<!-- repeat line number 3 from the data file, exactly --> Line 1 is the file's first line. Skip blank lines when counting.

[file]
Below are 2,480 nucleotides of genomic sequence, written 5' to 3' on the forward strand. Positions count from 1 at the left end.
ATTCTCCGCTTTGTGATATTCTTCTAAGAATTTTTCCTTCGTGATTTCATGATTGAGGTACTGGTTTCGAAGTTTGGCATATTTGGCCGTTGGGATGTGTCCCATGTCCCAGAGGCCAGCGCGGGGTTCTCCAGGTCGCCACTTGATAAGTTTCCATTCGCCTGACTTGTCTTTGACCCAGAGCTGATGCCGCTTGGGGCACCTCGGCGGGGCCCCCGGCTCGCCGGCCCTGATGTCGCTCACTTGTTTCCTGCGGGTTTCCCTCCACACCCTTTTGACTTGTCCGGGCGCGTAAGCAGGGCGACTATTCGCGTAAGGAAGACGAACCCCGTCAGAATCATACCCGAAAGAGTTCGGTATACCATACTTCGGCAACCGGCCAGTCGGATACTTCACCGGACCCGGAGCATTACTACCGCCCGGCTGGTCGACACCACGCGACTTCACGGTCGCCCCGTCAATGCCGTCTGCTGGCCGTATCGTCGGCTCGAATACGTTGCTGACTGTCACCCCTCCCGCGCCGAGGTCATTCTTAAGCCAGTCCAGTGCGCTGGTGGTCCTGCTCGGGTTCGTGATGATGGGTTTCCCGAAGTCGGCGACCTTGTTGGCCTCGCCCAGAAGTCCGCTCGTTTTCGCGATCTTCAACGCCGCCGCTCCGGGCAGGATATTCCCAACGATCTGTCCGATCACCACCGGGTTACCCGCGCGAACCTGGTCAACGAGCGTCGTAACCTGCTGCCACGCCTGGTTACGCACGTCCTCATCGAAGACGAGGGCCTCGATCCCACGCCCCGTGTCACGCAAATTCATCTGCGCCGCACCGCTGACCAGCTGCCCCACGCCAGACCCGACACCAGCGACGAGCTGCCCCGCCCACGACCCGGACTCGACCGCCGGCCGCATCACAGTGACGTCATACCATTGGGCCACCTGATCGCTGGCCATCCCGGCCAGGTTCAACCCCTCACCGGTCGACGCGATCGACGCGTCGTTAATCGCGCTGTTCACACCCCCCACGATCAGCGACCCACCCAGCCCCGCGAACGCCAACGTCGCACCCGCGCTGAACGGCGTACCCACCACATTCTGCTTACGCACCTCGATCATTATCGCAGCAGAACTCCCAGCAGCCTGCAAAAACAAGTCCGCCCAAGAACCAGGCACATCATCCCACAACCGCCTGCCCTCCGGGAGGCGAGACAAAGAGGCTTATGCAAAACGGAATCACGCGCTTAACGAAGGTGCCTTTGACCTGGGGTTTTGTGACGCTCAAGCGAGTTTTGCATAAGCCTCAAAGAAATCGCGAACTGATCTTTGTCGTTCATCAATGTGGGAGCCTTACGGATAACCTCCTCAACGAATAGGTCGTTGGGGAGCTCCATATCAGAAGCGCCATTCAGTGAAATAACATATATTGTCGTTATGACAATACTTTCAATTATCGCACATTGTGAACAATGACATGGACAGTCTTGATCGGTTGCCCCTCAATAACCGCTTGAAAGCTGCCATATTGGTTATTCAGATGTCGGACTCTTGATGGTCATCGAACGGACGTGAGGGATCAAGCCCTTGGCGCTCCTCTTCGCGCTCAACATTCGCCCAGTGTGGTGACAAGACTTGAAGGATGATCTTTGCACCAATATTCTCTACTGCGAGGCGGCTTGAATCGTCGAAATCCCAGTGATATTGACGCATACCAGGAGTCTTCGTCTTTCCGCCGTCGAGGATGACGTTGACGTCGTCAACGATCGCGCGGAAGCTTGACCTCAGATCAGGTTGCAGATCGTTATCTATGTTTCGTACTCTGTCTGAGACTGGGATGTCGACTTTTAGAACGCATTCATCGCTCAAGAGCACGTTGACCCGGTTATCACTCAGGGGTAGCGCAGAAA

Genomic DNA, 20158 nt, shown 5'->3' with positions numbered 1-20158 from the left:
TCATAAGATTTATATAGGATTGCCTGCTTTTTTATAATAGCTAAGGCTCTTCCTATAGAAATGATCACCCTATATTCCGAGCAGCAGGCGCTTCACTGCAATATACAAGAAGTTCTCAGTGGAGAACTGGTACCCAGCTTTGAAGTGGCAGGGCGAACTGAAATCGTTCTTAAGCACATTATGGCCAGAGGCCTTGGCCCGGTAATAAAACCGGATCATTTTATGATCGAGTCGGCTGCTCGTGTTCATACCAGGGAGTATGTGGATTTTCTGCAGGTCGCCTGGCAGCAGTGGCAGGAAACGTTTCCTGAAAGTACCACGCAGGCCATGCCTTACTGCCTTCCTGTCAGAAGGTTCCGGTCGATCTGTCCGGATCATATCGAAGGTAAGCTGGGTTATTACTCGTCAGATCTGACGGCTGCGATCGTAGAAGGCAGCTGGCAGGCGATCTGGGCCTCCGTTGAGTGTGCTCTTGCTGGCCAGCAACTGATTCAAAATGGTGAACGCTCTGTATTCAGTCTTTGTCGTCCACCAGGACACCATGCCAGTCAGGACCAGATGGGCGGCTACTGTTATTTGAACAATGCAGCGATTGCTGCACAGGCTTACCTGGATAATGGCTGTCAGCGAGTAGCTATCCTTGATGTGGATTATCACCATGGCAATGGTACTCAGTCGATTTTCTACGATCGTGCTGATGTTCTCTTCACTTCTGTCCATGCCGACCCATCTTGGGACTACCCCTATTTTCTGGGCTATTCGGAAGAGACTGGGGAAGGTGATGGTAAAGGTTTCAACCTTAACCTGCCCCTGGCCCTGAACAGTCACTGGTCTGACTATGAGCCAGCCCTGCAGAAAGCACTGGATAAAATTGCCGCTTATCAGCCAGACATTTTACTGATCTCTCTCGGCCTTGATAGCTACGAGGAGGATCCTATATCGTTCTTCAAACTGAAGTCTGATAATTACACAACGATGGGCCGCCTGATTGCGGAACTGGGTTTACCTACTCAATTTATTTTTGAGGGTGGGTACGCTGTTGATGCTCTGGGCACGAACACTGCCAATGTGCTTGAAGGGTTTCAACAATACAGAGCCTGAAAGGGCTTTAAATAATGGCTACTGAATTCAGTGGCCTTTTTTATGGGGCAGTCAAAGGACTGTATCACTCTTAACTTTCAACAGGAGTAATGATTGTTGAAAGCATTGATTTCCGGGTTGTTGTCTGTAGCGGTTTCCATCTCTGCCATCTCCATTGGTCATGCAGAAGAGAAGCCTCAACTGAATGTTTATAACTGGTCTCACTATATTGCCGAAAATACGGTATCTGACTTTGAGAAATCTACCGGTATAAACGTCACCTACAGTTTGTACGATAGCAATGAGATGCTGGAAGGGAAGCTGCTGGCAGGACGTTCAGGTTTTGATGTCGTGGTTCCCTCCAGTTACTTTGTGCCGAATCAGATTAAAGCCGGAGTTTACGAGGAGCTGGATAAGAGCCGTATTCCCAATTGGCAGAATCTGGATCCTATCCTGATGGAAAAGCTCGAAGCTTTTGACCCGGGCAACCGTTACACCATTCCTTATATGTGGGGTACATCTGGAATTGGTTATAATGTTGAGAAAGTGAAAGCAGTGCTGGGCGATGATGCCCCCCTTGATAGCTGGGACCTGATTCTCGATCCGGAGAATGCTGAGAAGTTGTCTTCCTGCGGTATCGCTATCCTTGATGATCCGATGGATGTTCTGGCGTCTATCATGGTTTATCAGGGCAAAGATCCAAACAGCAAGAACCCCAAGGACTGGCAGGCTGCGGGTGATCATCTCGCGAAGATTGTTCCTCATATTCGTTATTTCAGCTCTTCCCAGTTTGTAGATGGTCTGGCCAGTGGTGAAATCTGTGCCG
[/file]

Genomic DNA, 20158 nt, shown 5'->3' with positions numbered 1-20158 from the left: